Iowa radio host Jan Mickelson misrepresented the constitutional law that requires states to provide public school education to undocumented children in the United States. In fact, the Fourteenth Amendment of the U.S. Constitution clearly mandates that states and local educational agencies are obligated to provide these children with equal access to public education if other children in that state are receiving a similar benefit.
On Mickelson's Feb 19 radio show, Mickelson criticized the Iowa Farm Bureau for wanting to raise the gas tax, alleging instead that the state could save money by not funding undocumented students to go to public schools. Mickelson rationalized this attack on "the children of Mexico" by dismissing as "magical thinking" the long-standing Supreme Court ruling in Plyler v. Doe, which found that not providing public education to undocumented children in a school district was unconstitutional discrimination prohibited by the Equal Protection Clause of the 14th Amendment, and called providing education to these children a "scam" while claiming that there is no "mandate" requiring school districts to spend money educating undocumented children (see transcript below):
But Mickelson completely botched the Supreme Court's decision and relevant constitutional law.
Contrary to his explanation, the Court did not set an independent "spending mandate" on behalf of undocumented students. Rather, the Court concluded that if a state or local jurisdiction chooses to offer public education, it cannot constitutionally withhold this benefit based on immigration status, just as it cannot on account of race. In other words, the Court held that if a state chooses to offer public education to its residents, the Equal Protection Clause prohibits it from irrationally discriminating among its beneficiaries.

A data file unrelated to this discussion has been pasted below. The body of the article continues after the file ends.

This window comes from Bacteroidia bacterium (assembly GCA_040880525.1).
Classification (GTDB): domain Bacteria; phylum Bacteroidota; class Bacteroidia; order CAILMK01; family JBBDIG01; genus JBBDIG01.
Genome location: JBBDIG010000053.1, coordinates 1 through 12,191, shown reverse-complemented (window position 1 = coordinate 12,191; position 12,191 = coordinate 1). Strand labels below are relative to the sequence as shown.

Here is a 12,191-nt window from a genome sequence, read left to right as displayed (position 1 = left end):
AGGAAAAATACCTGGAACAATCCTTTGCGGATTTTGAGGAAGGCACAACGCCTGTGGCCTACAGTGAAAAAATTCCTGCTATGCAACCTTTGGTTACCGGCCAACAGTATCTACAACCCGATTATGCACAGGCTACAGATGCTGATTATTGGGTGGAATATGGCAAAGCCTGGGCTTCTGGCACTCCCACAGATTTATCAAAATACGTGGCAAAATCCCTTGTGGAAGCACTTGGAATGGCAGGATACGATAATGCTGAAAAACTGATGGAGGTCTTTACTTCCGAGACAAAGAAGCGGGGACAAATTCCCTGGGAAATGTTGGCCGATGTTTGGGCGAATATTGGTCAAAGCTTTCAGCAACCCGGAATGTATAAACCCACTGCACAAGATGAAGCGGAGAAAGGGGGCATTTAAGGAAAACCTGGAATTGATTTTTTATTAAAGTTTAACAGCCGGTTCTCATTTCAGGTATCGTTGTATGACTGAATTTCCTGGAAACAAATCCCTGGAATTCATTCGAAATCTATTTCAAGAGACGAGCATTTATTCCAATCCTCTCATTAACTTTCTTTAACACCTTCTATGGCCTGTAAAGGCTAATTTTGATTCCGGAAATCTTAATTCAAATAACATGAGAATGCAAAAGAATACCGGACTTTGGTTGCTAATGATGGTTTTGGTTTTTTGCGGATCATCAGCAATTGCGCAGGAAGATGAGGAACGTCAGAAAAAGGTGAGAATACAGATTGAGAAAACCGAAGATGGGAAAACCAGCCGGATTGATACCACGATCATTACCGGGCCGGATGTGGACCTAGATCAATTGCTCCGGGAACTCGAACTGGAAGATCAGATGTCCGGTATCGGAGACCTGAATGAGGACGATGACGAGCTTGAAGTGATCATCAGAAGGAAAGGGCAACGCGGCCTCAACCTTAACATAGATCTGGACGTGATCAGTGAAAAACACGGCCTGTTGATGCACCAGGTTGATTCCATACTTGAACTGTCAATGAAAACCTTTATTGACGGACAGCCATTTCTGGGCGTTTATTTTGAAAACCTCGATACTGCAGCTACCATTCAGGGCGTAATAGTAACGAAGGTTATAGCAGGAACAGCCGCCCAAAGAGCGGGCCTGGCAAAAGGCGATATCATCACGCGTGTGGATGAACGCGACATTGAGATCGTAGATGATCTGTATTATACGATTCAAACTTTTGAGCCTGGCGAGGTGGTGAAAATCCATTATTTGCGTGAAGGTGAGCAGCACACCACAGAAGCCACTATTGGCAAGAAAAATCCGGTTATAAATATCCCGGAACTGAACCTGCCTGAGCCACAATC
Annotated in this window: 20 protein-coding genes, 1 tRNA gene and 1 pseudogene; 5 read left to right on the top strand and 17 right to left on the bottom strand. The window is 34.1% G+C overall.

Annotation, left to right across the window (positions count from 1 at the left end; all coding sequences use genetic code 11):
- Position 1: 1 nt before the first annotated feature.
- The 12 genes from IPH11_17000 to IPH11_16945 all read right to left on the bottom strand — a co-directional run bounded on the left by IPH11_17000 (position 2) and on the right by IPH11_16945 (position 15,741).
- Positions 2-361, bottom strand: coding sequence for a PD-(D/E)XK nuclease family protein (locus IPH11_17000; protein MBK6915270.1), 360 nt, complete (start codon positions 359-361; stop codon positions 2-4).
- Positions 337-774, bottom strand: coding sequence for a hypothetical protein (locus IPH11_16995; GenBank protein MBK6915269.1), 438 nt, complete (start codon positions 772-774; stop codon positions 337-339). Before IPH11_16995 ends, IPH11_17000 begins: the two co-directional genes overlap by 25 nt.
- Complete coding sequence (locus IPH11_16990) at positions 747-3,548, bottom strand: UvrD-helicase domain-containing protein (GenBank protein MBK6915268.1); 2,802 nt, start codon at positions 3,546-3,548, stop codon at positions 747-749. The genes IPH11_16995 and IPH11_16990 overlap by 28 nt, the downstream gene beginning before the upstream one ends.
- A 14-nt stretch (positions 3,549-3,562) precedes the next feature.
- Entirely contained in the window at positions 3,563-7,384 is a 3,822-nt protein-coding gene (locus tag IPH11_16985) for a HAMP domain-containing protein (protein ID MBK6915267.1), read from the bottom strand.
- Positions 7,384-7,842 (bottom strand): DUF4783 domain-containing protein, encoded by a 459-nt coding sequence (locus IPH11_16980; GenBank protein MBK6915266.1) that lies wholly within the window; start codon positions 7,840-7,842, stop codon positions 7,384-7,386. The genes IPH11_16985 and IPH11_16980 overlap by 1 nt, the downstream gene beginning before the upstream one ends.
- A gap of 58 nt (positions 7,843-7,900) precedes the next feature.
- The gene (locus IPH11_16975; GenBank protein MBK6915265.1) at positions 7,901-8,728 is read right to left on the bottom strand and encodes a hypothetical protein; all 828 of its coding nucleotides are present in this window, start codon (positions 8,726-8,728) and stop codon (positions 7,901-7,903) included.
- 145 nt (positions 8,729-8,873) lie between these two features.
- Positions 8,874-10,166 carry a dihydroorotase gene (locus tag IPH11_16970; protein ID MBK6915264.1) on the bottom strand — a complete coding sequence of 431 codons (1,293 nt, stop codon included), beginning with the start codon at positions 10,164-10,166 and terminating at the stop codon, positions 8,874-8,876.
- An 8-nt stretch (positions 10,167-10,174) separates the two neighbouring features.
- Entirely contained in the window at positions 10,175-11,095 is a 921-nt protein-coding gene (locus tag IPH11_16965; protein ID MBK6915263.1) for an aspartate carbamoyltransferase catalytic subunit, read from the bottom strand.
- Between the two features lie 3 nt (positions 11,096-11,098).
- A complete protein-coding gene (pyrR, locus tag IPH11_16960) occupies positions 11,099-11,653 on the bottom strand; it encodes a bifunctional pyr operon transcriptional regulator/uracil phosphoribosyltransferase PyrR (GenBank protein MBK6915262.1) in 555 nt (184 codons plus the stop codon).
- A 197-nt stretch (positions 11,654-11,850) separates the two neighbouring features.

From the February 19 edition of MSNBC's The Ed Show:
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Fox News uncritically reported a bogus story about the alleged bullying of anti-gay students in a California high school, according to the school's superintendent. It's the second time the network has been duped by the lies of one of California's most notorious anti-LGBT hate groups.
In a February 9 opinion piece for FoxNews.com, Fox News' serial misinformer and mouthpiece for anti-gay hate groups Todd Starnes reported on allegations that high school students at Acalanes High School in Lafayette, California, were "bullied" by the school's Queer Straight Alliance during a class presentation. His report drew heavily from a press release by the Pacific Justice Institute (PJI), an anti-LGBT hate group with a history of fabricating horror stories to combat efforts to make schools welcoming for LGBT students. Starnes concluded his report by asking, "Has it really come to this, America -- forcing students to declare their allegiance to the LGBT agenda?"
But in an email to Equality Matters, Acalanes High School District Superintendent John Nickerson thoroughly debunked the claims made by Starnes and PJI (emphasis added):
An examination of the program and classroom environment would suggest gross inaccuracies in the Pacific Justice Institute press release. It is not clear what other primary source Fox News used for their reporting, but their "opinion" piece on the program does not reflect what actually took place. Did not happen [quoted directly from PJI's press release]: ridiculed and humiliated / intimidation and interrogation / also had students line up. The peer led classroom activity was a carried out in a respectful environment and under the supervision of the classroom teacher. The activity focused on tolerance and acceptance, with an emphasis on anti-queer harassment and homophobia. It was intended to help students better understand the LGBTQ student experience.
The program is in its 15th year at Acalanes High School and his been a model program and replicated throughout the region.
We will continue to examine the activity/program in our efforts to improve the safety on our campuses for all students.
This is the second time Fox News and other conservative outlets have been duped by the Pacific Justice Institute. In 2013, PJI was caught promoting a fabricated story about a transgender student in Colorado harassing girls in the school bathroom - a claim that was also debunked by that school's superintendent.
Starnes contacted Nickerson for his own piece, and Starnes quoted Nickerson as writing that the school was aware of the "concerns and allegations raised by two parents and the Pacific Justice Institute" and that it was "investigating the situation."
But rather than waiting for the investigation to be completed, Starnes uncritically parroted PJI's allegations. As a result, a 15-year-old school program that fosters tolerance and acceptance of minority students has been baselessly smeared across conservative media.